The ‘Japa’ phenomenon has impacted Nigeria’s education system just as it has in Venezuela. A significant number of lecturers and teachers are departing Nigeria as the educational sector is threatened by the wider humanitarian crisis. Similar to Nigeria, millions of children in Venezuela are missing all or part of their school days, hundreds of teachers have left the nation, and school attendance has sharply decreased.

Similar to Venezuela also, a confluence of these and other causes has set off one of Nigeria’s fastest-growing humanitarian crises, resulting in widespread protests against hunger in both countries’ cities.

Similar to Venezuela, as the Nigerian economy collapses, people are leaving the country; women and children are becoming especially exposed to violent crimes and human trafficking. Children are being coerced into begging and unpaid labour, and many married and single women in Nigeria are being driven into the illegal sex trade. People are frequently coerced into abusive circumstances by an overwhelming need to make ends meet – paying house rent, food, school fees, and other necessities.

But how did Venezuela end up in such an economic mess? While opponents of the administration claim that years of economic management incompetence and corruption are to blame, supporters of Chávez and Maduro said that the country’s business elite, declining oil prices, foreign sanctions, and an “economic war” on Venezuela are to blame.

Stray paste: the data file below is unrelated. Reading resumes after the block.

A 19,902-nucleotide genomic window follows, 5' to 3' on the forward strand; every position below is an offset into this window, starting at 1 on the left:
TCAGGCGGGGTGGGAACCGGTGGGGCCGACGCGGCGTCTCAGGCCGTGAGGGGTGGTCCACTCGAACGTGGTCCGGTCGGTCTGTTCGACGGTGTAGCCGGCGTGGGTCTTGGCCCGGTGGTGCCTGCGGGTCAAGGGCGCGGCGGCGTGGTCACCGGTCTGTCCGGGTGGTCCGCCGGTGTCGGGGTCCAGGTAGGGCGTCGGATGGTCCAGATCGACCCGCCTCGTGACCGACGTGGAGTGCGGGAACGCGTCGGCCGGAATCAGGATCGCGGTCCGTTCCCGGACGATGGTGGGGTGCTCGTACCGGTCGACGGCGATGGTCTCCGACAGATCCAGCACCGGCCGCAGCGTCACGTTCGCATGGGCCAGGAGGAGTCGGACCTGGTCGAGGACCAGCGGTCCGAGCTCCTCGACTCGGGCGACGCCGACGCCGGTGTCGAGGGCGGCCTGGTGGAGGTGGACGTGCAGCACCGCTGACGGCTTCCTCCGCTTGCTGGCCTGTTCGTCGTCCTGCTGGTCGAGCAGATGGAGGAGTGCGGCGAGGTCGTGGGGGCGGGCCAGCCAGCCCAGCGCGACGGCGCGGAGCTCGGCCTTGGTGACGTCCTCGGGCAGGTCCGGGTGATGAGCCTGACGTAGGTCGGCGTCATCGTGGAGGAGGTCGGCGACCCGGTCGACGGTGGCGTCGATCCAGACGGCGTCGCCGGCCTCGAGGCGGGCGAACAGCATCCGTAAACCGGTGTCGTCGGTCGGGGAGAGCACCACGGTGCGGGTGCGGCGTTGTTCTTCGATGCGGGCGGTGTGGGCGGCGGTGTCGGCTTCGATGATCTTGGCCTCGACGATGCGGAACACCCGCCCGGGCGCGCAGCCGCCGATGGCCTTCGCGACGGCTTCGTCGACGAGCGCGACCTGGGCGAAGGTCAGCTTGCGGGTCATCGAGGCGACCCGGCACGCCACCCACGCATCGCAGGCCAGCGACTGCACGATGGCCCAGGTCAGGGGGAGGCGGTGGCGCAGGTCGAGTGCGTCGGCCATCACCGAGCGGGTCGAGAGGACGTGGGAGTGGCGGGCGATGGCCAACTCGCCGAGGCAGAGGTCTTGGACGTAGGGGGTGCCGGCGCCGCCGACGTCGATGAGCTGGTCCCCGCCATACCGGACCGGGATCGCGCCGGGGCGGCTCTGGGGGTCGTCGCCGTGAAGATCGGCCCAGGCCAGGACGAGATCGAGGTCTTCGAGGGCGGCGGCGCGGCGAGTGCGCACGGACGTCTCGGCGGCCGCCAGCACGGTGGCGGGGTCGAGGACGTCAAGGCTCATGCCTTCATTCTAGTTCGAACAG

Like Nigeria, Venezuela, which was formerly one of the richest countries in Latin America, was mostly dependent on its enormous oil reserves for income. However, the Venezuelan economy collapsed as a result of corruption, mismanagement, a sharp drop in oil production and prices. The same thing is happening today in Nigeria.

Nigeria shares all the causes of the economic catastrophe in Venezuela, including corruption and poor management. To add to it, Nigeria has recently implemented currency flotation and the abrupt and unplanned removal of fuel subsidy. In addition to the nation not taking any measures to mitigate the effects of the withdrawal of fuel subsidy, the floating of the naira is a policy that should not have been coupled with the removal of fuel subsidy.

The Tinubu government can still, however, take advantage of a small window of opportunity to avert the economic catastrophe: the president has to fix the dollar (as Sani Abacha did for four years at his time) and fix the fuel price for a minimum of a year, and seriously restrict access to the usage of foreign exchange for purposes other than economic production, health care, and education.

If these harsh steps are not taken to stop and reverse the country’s economic decline tending towards the Venezuelan experience, doing so when it eventually reaches that boiling point will be extremely expensive for both the country and the Nigerians who will manage to survive the tomblike onslaught.

…Dr. Law Mefor, an Abuja-based forensic and social psychologist, is a fellow of The Abuja School of Social and Political Thoughts; drlawmefor@gmail.com; Twitter: @Drlawsonmefor